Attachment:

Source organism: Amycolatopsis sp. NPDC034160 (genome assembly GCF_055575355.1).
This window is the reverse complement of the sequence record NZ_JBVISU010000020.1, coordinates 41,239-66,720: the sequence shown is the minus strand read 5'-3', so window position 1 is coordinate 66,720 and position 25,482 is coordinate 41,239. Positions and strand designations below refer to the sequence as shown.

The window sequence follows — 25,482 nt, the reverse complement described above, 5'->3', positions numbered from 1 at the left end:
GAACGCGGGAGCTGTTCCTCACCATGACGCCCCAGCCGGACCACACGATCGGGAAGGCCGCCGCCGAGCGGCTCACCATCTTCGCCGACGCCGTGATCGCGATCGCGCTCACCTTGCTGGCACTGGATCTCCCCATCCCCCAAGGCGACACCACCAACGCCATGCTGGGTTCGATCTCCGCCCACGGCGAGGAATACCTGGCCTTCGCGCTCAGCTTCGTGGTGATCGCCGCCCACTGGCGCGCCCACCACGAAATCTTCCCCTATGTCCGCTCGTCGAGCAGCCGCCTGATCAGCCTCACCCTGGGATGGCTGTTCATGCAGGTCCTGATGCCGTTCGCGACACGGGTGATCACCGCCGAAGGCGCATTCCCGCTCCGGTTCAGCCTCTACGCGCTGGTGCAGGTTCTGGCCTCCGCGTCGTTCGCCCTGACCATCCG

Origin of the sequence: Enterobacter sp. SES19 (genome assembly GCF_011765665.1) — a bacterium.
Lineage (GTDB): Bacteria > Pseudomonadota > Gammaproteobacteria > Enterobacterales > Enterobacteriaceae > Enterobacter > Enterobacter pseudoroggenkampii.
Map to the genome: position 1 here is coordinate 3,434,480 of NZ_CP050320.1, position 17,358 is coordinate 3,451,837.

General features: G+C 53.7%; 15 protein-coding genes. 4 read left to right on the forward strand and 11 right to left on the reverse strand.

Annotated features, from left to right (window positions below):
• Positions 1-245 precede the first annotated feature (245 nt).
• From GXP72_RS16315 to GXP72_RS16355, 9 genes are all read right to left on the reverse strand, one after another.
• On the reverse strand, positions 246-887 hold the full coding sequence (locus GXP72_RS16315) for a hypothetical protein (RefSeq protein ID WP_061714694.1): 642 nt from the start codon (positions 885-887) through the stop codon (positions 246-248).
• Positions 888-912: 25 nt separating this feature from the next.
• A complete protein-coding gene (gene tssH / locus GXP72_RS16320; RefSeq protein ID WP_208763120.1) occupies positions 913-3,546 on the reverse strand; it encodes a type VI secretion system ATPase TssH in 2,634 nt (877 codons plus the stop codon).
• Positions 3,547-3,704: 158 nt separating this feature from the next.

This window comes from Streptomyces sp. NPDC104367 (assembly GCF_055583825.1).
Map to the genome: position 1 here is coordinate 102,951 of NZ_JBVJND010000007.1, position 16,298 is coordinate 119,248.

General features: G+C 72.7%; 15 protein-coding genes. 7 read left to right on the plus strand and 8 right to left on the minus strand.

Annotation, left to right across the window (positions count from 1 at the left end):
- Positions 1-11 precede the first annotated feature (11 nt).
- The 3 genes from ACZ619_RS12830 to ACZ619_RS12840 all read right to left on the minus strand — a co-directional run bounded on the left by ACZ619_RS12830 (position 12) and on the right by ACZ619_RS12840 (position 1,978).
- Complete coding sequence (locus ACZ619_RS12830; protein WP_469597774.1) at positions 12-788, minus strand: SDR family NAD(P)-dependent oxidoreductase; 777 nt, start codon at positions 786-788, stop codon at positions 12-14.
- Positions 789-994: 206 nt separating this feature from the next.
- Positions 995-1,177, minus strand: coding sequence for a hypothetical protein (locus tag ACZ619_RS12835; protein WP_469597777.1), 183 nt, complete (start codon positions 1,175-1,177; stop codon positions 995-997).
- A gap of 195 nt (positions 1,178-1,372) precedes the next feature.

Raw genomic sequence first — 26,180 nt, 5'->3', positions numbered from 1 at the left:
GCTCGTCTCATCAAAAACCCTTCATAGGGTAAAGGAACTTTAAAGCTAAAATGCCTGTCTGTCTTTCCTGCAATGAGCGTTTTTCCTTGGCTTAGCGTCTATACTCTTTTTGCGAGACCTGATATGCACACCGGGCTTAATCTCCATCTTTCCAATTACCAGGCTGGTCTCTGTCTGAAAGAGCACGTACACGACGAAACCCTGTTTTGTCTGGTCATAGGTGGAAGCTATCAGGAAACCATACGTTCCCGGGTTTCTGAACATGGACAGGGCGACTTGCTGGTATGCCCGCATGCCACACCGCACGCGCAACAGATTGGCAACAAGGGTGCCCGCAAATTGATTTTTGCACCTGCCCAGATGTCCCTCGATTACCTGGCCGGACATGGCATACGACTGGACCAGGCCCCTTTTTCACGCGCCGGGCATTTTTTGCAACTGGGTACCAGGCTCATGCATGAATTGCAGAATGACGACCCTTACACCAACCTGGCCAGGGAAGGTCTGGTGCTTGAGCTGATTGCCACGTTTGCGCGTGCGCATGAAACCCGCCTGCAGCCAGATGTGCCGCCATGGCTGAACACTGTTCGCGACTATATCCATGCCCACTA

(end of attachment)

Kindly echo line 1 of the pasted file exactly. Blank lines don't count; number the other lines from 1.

Source organism: Amycolatopsis sp. NPDC034160 (genome assembly GCF_055575355.1).